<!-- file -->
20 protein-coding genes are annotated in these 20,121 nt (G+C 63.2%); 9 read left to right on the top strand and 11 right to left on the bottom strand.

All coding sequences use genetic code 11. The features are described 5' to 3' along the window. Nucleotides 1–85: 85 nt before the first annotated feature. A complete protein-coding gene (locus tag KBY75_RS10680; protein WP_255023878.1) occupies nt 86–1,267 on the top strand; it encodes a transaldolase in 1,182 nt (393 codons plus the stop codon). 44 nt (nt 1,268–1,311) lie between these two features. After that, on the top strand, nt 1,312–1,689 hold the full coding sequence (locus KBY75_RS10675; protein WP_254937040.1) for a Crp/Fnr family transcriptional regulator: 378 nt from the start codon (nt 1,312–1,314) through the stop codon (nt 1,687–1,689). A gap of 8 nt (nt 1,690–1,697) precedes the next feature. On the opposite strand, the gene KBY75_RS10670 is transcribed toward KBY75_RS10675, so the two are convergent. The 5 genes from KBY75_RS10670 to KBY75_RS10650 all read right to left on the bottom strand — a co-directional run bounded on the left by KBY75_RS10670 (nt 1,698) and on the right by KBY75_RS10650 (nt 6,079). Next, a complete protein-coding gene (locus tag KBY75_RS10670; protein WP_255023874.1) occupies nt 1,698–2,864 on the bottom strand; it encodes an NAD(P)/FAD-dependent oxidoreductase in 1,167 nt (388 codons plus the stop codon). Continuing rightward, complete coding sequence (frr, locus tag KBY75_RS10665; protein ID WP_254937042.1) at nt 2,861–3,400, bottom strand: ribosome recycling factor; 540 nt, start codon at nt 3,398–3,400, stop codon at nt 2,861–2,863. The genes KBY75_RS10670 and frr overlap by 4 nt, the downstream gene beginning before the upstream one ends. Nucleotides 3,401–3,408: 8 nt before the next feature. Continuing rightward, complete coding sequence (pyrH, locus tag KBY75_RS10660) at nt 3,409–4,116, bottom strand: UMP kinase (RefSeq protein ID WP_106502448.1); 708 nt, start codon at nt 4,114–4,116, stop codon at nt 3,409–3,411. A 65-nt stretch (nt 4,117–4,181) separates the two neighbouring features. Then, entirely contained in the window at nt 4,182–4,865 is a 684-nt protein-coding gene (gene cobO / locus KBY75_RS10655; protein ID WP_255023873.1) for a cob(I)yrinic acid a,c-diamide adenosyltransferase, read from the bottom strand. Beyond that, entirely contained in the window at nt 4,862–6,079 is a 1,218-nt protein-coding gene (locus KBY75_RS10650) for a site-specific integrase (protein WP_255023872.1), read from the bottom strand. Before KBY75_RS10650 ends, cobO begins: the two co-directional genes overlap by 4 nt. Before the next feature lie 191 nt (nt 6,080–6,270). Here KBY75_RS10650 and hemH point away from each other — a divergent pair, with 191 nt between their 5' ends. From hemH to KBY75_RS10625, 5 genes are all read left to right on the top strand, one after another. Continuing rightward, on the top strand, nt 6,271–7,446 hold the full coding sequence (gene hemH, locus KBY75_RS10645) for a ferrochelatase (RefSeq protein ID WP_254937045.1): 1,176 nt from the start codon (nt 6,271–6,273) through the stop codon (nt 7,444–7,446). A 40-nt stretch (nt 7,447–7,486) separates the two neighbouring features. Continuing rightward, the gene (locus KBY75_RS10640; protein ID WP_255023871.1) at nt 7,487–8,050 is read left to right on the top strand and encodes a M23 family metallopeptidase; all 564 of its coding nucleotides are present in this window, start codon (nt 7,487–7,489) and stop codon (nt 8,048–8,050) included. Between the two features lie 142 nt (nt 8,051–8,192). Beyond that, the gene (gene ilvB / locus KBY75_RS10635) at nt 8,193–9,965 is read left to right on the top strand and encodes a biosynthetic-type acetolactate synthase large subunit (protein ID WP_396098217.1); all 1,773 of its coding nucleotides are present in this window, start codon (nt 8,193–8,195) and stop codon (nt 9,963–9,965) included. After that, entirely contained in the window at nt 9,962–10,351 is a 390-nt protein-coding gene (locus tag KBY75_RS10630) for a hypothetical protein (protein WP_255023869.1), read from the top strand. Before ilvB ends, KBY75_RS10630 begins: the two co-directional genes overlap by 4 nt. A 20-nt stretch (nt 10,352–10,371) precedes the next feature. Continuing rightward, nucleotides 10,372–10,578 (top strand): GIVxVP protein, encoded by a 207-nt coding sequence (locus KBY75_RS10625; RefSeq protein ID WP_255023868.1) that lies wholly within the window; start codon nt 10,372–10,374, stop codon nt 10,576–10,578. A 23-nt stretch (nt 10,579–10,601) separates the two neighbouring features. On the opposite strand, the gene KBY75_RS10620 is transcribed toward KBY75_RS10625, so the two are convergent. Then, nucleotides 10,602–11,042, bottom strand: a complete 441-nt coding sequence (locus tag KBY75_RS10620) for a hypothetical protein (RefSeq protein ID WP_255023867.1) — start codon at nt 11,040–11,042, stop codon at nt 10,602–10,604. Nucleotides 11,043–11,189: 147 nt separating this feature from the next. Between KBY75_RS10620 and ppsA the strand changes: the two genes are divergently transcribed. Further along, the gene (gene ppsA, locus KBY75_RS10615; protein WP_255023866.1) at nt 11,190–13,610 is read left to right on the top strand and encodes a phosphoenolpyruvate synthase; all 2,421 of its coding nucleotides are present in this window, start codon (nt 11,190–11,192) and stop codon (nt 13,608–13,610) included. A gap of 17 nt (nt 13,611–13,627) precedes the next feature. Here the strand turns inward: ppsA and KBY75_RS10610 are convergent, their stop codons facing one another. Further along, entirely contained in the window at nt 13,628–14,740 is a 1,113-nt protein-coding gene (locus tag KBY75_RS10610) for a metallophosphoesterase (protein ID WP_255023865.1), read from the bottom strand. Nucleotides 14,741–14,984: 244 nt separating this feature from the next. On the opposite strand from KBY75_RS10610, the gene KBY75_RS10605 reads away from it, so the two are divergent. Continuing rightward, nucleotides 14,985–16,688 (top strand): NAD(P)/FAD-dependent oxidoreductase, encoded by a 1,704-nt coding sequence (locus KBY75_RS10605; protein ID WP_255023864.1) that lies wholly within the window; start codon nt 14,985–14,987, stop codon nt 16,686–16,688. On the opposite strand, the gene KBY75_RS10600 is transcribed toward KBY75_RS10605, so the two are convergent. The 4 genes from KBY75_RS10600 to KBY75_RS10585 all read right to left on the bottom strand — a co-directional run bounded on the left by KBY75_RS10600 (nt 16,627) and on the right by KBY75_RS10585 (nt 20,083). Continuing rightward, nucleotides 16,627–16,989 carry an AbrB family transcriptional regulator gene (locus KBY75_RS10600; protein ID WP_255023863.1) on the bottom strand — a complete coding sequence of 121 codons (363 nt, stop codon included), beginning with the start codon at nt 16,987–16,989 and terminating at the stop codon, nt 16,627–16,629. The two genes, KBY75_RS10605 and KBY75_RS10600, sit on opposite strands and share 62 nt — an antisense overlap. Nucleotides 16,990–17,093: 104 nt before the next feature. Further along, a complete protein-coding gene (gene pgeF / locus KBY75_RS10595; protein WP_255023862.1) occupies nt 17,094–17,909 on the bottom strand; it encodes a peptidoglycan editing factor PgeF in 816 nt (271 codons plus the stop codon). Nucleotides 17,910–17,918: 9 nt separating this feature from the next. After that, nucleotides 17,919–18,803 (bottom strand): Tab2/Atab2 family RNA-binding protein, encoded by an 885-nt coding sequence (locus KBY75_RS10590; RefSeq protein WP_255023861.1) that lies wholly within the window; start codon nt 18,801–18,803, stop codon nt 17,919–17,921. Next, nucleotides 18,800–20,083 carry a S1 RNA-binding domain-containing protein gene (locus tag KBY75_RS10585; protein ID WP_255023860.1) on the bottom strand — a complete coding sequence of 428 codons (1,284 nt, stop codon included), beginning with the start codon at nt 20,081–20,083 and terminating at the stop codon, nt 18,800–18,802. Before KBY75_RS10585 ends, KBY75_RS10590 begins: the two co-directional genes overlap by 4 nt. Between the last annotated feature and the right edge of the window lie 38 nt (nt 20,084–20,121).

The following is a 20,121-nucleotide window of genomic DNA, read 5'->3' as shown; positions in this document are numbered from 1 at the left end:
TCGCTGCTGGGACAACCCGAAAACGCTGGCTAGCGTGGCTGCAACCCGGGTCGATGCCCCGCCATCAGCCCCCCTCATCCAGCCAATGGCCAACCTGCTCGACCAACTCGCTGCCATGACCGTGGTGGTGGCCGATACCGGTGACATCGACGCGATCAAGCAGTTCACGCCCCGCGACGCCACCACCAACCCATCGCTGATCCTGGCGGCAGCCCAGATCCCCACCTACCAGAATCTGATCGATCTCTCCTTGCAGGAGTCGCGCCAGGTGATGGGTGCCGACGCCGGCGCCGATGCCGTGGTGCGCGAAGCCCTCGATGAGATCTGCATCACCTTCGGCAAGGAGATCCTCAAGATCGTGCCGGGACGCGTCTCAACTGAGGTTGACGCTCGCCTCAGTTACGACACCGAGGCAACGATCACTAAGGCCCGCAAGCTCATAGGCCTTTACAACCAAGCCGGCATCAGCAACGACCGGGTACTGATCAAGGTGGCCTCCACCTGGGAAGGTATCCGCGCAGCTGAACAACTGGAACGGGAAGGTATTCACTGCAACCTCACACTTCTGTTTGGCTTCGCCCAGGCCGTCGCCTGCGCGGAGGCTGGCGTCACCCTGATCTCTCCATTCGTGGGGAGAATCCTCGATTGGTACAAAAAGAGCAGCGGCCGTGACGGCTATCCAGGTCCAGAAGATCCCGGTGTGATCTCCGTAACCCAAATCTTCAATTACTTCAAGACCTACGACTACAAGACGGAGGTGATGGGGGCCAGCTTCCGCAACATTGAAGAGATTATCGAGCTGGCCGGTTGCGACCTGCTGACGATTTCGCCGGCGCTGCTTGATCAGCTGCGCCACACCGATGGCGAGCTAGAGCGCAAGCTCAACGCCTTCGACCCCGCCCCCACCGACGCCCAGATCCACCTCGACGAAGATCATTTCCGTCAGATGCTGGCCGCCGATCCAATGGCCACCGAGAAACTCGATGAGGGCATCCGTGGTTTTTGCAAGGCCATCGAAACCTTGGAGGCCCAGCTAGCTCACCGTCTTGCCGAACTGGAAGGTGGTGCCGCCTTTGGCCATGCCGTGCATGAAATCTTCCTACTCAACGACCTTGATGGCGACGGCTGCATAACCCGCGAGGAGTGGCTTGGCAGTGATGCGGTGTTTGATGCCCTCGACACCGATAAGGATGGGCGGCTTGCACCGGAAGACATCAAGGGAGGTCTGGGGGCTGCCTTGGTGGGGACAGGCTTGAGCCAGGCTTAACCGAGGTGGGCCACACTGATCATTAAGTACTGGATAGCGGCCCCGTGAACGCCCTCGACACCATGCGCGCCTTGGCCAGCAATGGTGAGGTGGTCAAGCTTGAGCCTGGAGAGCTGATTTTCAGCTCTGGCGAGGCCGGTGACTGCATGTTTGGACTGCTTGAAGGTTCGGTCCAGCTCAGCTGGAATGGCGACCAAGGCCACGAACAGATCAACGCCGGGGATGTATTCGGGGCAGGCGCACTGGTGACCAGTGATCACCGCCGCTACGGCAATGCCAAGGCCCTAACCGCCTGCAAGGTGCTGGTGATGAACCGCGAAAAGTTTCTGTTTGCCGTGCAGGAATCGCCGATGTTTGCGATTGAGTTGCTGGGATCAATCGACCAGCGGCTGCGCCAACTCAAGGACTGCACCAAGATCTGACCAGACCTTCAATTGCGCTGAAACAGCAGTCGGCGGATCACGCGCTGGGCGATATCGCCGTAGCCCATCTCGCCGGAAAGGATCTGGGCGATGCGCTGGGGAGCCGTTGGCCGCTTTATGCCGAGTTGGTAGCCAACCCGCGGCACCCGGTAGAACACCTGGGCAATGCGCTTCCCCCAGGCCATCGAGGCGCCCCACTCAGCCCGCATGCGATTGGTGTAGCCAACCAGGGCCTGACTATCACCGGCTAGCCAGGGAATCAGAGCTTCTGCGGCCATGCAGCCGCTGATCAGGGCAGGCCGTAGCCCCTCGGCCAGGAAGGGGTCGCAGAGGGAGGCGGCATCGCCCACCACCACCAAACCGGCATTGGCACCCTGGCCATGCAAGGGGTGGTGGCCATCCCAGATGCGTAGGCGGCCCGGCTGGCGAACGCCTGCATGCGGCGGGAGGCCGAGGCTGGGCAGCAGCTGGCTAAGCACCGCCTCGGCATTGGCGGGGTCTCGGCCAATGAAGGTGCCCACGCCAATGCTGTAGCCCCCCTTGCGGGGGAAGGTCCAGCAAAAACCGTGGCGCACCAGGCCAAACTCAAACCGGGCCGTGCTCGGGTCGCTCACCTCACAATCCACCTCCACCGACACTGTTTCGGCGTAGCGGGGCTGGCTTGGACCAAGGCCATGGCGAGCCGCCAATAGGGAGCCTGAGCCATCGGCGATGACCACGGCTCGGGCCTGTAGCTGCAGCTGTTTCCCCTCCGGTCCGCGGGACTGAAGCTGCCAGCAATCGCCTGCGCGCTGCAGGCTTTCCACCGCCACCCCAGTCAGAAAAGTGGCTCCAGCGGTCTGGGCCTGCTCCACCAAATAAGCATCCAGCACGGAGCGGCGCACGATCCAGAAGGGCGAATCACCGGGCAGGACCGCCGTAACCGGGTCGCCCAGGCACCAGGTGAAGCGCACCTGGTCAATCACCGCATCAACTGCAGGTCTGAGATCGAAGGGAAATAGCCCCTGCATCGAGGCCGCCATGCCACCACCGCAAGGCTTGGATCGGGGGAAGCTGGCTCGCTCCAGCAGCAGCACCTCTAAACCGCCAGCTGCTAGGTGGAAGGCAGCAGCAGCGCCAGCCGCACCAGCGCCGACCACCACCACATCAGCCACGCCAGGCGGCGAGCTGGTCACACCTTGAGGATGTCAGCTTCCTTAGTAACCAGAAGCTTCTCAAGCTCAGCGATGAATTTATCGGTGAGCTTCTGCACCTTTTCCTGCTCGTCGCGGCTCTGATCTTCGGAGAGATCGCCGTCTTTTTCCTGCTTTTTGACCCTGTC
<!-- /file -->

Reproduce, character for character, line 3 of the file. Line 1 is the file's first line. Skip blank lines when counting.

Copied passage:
The following is a 20,121-nucleotide window of genomic DNA, read 5'->3' as shown; positions in this document are numbered from 1 at the left end: